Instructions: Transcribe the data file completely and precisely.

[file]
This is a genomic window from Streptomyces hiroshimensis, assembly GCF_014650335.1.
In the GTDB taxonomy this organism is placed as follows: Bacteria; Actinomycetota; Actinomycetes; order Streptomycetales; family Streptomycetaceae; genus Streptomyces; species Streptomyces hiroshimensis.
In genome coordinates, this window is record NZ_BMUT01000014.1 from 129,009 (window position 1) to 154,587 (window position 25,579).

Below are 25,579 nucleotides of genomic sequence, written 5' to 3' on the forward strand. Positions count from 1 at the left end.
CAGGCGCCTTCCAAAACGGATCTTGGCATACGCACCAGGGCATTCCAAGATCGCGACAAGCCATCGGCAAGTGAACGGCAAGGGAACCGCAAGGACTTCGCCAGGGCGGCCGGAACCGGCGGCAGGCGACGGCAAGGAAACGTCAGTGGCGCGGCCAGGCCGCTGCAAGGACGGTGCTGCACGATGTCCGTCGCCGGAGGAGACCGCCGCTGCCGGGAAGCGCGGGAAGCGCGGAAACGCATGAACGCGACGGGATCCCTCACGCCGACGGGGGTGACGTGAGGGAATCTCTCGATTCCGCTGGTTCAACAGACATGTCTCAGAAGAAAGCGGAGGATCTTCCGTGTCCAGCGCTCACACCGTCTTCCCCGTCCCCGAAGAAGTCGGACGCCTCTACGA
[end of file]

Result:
This is a genomic window from Streptomyces hiroshimensis, assembly GCF_014650335.1.
In the GTDB taxonomy this organism is placed as follows: Bacteria; Actinomycetota; Actinomycetes; order Streptomycetales; family Streptomycetaceae; genus Streptomyces; species Streptomyces hiroshimensis.
In genome coordinates, this window is record NZ_BMUT01000014.1 from 129,009 (window position 1) to 154,587 (window position 25,579).

Below are 25,579 nucleotides of genomic sequence, written 5' to 3' on the forward strand. Positions count from 1 at the left end.
CAGGCGCCTTCCAAAACGGATCTTGGCATACGCACCAGGGCATTCCAAGATCGCGACAAGCCATCGGCAAGTGAACGGCAAGGGAACCGCAAGGACTTCGCCAGGGCGGCCGGAACCGGCGGCAGGCGACGGCAAGGAAACGTCAGTGGCGCGGCCAGGCCGCTGCAAGGACGGTGCTGCACGATGTCCGTCGCCGGAGGAGACCGCCGCTGCCGGGAAGCGCGGGAAGCGCGGAAACGCATGAACGCGACGGGATCCCTCACGCCGACGGGGGTGACGTGAGGGAATCTCTCGATTCCGCTGGTTCAACAGACATGTCTCAGAAGAAAGCGGAGGATCTTCCGTGTCCAGCGCTCACACCGTCTTCCCCGTCCCCGAAGAAGTCGGACGCCTCTACGA